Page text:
In embedded clauses, the V2 constraint does not hold. The finite verb form must be adjacent to any non-finite at the end of the clause, with different word-order in different languages. German grammarians traditionally divide sentences into fields. Subordinate clauses preceding the main clause are said to be in the first field, clauses following the main clause in the final field; the central field contains most or all of a clause, is bounded by left bracket and right bracket positions. In main clauses, the initial element is said to be located in the first field, the V2 finite verb form in the left bracket, any non-finite verb forms in the right bracket. In embedded clauses, the conjunction is said to be located in the left bracket, the verb forms in the right bracket. In German embedded clauses, a finite verb form follows any non-finite forms. German Dutch This analysis suggests a close parallel between the V2 finite form in main clauses and the conjunctions in embedded clauses; each is seen as an introduction to its clause-type, a function which some modern scholars have equated with the notion of specifier.
The analysis is supported in spoken Dutch by the placement of clitic pronoun subjects. Forms such as ie cannot stand alone, unlike the full-form equivalent hij; the words to which they may be attached are those same introduction words: the V2 form in a main clause, or the conjunction in an embedded clause. Equivalent rules exist in vernacular German, for example regarding the reduced pronunciation of du. Hence, this pronoun may be pronounced or following verbs and conjunctions, but not otherwise. Dutch differs from German in its word order in subordinate clauses. In Dutch subordinate clauses two word orders are possible for the verb clusters and are referred to as the "
Francis I of France
Francis I was King of France from 1515 until his death in 1547. He was the son of Charles, Count of Angoulême, Louise of Savoy, he succeeded his father-in-law Louis XII, who died without a son. Francis was the ninth king from the House of Valois, the second from the Valois-Orléans branch, the first from the Valois-Orléans-Angoulême branch. A prodigious patron of the arts, he initiated the French Renaissance by attracting many Italian artists to work on the Château de Chambord, including Leonardo da Vinci, who brought the Mona Lisa with him, which Francis had acquired. Francis' reign saw important cultural changes with the rise of absolute monarchy in France, the spread of humanism and Protestantism, the beginning of French exploration of the New World. Jacques Cartier and others claimed lands in the Americas for France and paved the way for the expansion of the first French colonial empire. For his role in the development and promotion of a standardized French language, he became known as le Père et Restaurateur des Lettres.
He was known as François du Grand Nez, the Grand Colas, the Roi-Chevalier for his personal involvement in the wars against his great rival the Holy Roman Emperor and King of Spain Charles V. Following the policy of his predecessors, Francis continued the Italian Wars; the succession of Charles V to the Burgundian Netherlands, the throne of Spain, his subsequent election as Holy Roman Emperor, meant that France was geographically encircled by the Habsburg monarchy. In his struggle against Imperial hegemony, he sought the support of Henry VIII of England at the Field of the Cloth of Gold; when this was unsuccessful, he formed a Franco-Ottoman alliance with the Muslim sultan Suleiman the Magnificent, a controversial move for a Christian king at the time. Francis d'Orléans was born on 12 September 1494 at the Château de Cognac in the town of Cognac, which at that time lay in the province of Saintonge, a part of the Duchy of Aquitaine. Today the town lies in the department of Charente. Francis was the only son of Charles d'Orléans, Count of Angoulême, Louise of Savoy and a great-great-grandson of King Charles V of France.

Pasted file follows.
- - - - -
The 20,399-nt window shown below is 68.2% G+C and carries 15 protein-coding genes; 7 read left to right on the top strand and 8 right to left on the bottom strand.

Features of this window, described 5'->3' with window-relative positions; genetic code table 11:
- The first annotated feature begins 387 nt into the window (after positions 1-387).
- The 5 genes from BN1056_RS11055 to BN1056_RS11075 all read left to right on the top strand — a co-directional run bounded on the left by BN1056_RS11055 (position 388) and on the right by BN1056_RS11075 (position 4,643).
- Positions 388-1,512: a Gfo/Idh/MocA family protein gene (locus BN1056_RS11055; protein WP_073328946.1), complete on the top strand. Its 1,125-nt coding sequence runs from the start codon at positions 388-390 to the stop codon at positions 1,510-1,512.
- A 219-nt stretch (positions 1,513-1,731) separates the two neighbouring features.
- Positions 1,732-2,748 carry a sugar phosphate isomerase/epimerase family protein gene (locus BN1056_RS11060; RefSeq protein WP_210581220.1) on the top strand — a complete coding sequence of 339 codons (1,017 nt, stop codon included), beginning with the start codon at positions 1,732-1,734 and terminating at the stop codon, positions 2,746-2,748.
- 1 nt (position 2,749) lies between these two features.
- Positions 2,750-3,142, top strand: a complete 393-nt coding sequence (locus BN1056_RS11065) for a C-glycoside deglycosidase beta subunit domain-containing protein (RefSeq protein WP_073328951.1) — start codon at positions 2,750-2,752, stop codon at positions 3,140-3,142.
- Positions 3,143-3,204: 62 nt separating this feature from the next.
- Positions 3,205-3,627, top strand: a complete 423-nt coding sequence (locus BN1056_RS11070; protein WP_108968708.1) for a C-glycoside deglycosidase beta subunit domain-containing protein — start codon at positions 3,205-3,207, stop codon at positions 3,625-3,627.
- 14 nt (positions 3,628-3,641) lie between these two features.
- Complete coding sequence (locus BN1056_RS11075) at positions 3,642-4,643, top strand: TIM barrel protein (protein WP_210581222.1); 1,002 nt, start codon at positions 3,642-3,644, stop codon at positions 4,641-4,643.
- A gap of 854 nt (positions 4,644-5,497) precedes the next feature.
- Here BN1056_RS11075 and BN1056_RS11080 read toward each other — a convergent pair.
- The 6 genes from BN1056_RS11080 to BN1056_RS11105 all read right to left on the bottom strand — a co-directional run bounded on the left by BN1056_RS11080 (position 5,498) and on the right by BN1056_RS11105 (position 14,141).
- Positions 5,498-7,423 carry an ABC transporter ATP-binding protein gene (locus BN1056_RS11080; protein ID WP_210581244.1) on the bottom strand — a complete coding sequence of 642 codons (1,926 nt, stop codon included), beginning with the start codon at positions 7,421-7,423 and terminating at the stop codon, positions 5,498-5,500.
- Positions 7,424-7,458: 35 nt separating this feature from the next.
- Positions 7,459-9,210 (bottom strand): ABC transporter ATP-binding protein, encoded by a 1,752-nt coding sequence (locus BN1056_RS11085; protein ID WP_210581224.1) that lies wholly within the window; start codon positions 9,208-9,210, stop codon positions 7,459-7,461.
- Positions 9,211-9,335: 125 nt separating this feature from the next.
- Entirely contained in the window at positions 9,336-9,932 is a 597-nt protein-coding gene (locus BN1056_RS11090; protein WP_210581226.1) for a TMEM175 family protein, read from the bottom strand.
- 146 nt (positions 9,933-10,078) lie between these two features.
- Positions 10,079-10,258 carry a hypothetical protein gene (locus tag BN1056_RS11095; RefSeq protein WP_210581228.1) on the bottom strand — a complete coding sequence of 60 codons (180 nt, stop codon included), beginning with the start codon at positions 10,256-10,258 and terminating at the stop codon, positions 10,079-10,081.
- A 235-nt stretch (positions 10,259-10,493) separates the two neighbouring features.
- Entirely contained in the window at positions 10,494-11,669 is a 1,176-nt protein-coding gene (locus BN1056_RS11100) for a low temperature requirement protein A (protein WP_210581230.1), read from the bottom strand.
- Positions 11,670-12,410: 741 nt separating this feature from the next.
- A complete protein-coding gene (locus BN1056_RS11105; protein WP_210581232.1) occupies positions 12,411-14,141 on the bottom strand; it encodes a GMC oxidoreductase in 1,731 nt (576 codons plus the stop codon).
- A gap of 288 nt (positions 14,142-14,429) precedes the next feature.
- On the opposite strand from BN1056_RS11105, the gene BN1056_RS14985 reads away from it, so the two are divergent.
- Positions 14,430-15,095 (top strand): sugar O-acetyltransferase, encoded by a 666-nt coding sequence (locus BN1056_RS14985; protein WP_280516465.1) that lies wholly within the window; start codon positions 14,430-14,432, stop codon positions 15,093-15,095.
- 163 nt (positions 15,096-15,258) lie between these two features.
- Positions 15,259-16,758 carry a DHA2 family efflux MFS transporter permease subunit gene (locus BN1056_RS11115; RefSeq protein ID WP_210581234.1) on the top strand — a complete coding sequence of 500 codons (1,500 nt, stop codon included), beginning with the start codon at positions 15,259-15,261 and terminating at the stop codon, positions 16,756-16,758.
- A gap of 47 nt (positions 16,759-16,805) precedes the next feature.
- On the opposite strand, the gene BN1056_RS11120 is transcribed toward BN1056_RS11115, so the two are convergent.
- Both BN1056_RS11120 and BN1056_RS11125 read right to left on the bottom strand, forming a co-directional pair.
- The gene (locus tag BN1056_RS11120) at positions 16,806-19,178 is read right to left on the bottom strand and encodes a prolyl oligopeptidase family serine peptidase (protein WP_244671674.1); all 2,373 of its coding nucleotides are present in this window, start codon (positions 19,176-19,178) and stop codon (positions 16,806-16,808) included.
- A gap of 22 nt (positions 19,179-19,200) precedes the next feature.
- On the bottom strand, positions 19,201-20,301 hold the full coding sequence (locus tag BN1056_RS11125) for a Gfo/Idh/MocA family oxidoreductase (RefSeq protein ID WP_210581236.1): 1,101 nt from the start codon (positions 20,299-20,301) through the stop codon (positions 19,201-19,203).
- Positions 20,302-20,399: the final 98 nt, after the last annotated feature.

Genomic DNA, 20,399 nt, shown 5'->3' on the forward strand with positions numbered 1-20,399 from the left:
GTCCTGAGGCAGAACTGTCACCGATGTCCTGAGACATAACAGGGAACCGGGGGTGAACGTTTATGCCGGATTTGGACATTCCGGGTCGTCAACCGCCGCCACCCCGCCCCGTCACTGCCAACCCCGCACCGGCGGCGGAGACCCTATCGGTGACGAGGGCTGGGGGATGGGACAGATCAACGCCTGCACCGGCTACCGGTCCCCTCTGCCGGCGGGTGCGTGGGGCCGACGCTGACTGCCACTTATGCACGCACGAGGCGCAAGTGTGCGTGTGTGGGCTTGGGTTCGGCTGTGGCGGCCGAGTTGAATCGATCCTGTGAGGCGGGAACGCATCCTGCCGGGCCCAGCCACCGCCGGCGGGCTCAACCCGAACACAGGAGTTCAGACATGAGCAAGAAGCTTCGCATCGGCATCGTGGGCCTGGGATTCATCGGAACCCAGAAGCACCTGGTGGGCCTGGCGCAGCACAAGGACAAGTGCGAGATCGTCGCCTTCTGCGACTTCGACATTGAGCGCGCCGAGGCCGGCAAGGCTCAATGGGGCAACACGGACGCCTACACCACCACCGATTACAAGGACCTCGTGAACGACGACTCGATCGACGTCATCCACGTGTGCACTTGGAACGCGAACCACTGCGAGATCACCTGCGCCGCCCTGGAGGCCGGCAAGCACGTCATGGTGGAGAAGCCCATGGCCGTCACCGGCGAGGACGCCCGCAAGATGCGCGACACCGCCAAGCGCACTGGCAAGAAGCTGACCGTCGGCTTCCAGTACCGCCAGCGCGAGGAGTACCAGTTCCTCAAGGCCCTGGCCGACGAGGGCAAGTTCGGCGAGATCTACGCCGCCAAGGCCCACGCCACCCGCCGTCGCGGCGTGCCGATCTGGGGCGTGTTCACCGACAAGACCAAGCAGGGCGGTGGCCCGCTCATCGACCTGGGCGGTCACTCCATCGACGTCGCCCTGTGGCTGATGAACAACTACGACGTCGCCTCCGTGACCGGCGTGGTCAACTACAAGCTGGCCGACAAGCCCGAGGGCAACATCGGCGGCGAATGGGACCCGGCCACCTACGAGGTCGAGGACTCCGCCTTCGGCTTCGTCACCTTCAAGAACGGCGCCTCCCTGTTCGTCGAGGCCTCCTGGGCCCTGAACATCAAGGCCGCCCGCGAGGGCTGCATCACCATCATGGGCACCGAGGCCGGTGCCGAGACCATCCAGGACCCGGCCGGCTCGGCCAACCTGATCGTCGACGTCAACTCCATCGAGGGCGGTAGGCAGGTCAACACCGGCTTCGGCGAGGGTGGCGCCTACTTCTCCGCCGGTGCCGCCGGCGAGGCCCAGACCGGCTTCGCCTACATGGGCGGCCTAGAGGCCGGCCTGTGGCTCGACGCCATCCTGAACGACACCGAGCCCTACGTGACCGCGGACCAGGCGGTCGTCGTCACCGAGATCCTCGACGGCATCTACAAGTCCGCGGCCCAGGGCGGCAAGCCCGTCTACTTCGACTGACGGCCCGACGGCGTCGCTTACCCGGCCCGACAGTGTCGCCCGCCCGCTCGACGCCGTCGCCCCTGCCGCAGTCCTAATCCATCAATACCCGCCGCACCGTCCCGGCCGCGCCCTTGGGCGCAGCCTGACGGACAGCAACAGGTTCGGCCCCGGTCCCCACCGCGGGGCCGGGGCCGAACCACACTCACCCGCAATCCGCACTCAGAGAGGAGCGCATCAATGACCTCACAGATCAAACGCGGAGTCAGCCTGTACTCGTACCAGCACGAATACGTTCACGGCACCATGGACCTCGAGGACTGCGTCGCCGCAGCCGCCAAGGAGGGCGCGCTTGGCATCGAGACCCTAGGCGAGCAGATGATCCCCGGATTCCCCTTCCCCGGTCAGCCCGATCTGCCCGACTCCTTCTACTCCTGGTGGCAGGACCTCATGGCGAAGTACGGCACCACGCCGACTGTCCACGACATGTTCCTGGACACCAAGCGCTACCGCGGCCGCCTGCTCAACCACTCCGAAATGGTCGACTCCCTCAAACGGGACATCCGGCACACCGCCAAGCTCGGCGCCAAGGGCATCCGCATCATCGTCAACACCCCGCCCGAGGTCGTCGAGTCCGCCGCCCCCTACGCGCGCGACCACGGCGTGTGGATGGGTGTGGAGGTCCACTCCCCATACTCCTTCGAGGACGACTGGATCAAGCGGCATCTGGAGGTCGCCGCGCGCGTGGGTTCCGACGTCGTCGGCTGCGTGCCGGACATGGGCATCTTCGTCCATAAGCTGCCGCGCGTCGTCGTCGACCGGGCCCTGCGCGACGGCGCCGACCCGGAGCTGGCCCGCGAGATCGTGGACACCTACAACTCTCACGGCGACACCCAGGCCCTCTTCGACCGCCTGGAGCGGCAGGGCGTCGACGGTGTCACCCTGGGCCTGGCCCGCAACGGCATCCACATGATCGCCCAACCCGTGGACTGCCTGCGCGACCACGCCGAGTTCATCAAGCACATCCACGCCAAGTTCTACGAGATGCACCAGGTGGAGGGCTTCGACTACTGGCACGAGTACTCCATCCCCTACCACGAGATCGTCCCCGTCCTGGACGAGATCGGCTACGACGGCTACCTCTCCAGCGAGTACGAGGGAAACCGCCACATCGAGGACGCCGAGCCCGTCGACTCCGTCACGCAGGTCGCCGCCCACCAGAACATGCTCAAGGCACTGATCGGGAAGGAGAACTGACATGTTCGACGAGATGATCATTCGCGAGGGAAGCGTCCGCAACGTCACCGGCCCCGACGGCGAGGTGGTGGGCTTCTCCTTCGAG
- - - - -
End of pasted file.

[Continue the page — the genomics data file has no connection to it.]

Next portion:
His family was not expected to inherit the throne, as his third cousin King Charles VIII was still young at the time of his birth, as was his father's cousin the Duke of Orléans King Louis XII. However, Charles VIII died childless in 1498 and was succeeded by Louis XII, who himself had no male heir; the Salic Law prevailed in France, thus females were ineligible to inherit the throne. Therefore, the four-year-old Francis became the heir presumptive to the throne of France in 1498 and was vested with the title of Duke of Valois. In 1505, Louis XII, having fallen ill, ordered that his daughter Claude and Francis be married but only through an assembly of nobles were the two engaged. Claude was heiress to the Duchy of Brittany through Anne of Brittany. Following Anne's death, the marriage took place on 18 May 1514. On 1 January 1515, Louis died, Francis inherited the throne, he was crowned King of France in the Cathedral of Reims on 25 January 1515, with Claude as his queen consort. As Francis was receiving his education, ideas emerging from the Italian Renaissance were influential in France.
Some of his tutors, such as François Desmoulins de Rochefort and Christophe de Longueil, were attracted by these new ways of thinking and attempted to influence Francis. His academic education had been in arithmetic, grammar, reading and writing and he became proficient in Hebrew, Italian and Spanish. Francis came to learn chivalry and music and he loved archery, horseback riding, jousting, real tennis and wrestling, he ended up reading philosophy and theology and he was fascinated with art, literature and science. His mother, who had a high admiration for Italian Renaissance art, passed this interest on to her son. Although Francis did not receive a humanist education, he was more influenced by humanism than any previous French king. By the time he ascended the throne in 1515, the Renaissance had arrived in France, Francis became an enthusiastic patron of the arts. At the time of his accession, the royal palaces of France were ornamented with only a scattering of great paintings, not a single sculpture, either ancient or modern.